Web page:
In response to emailed questions from The Herald,  PSHC public relations, communications and brand manager Mr Arthur Choga said the recent introduction of a co-payment had been necessitated by the need to cover costs of providing the services, which had escalated over time resulting in a negative working capital gap in PSMI.

“Subscriptions on the medical aid side continue to track the official rate while costs are being incurred based on parallel market rates, making it difficult for PSMI to meet obligations as they fall due. Given these pressures and the target market’s inability to afford market related subscriptions, PSMI therefore introduced co-payments to assist in meeting operating expenses,” he said. 

He admitted that PSMI had fallen behind with its salary and benefits obligations dating back to between six and nine months but efforts to liquidate the arrears were underway.

“Our employees remain one of our greatest assets. We appreciate their resilience and commitment in the face of adversity. The pandemic itself came with a lot of trauma to healthcare employees, unfortunately, with the same pandemic came depressed economic performance which did not spare PSMI given its peculiar challenges, which include the sub optimal subscription at PSMAS that resulted in a downstream negative working capital gap at PSMI, which continued to accommodate PSMAS members regardless.

“PSMI prioritised the preservation of employment resultantly current compensation levels are now below expectations. We appreciate that the current compensation levels are not as competitive as they used to be and once performance has improved in light of our various interventions, we are going to address this issue,” said Mr Choga.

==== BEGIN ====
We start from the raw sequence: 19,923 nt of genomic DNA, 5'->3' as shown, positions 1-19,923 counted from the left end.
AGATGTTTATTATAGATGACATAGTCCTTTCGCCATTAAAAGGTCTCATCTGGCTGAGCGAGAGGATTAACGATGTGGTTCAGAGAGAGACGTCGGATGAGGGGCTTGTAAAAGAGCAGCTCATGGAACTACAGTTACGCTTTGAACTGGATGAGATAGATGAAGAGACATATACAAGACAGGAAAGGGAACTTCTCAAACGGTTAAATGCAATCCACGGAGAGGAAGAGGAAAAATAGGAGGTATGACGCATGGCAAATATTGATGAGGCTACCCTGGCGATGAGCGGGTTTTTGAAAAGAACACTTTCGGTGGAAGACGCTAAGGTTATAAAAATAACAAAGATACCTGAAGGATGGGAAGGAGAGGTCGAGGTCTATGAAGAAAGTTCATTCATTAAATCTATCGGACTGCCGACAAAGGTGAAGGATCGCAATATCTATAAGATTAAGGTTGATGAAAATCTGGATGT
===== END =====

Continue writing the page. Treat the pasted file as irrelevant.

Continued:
He said the decision by the PSMI board to ask the holding company to assist in the revival of the company had been necessitated by the availability of expertise within the holding company’s management team who have previously successfully grown and managed PSMI.

“Since this expertise was already within the Group and given the financial situation of PSMI, this was the most prudent and cost effective strategy to quickly turnaround the fortunes of PSMI,” he added.

He said the move was not a duplication of roles as PSMI had its own management which oversaw the day to day operations while the holding company’s mandate was to advise entities in keeping with what is required in corporate governance.

There have been reports that the organisation’s investments into business ventures such as microfinance and gold prospecting through Premier Services microfinance and Clay Dust, was an abuse of funds and diverting attention from the core business.

Mr Choga said the two entities had been formed after board resolutions on 17th of December 2019, and 1st of June 2018 to preserve value of the fund.

“No money was taken from business operations to make these investments. It is best practice for organisations globally to diversify by penetrating unrelated markets in order to grow their revenue streams, reduce concentration and ensure sustainability of their operations.

‘‘These unrelated investments are done with the full concurrence, ratification and approval of the shareholders through the AGM, respective boards and financiers. These investments therefore have no negative effect on the operations of current investment of healthcare service provision and insurance,” he said. Herald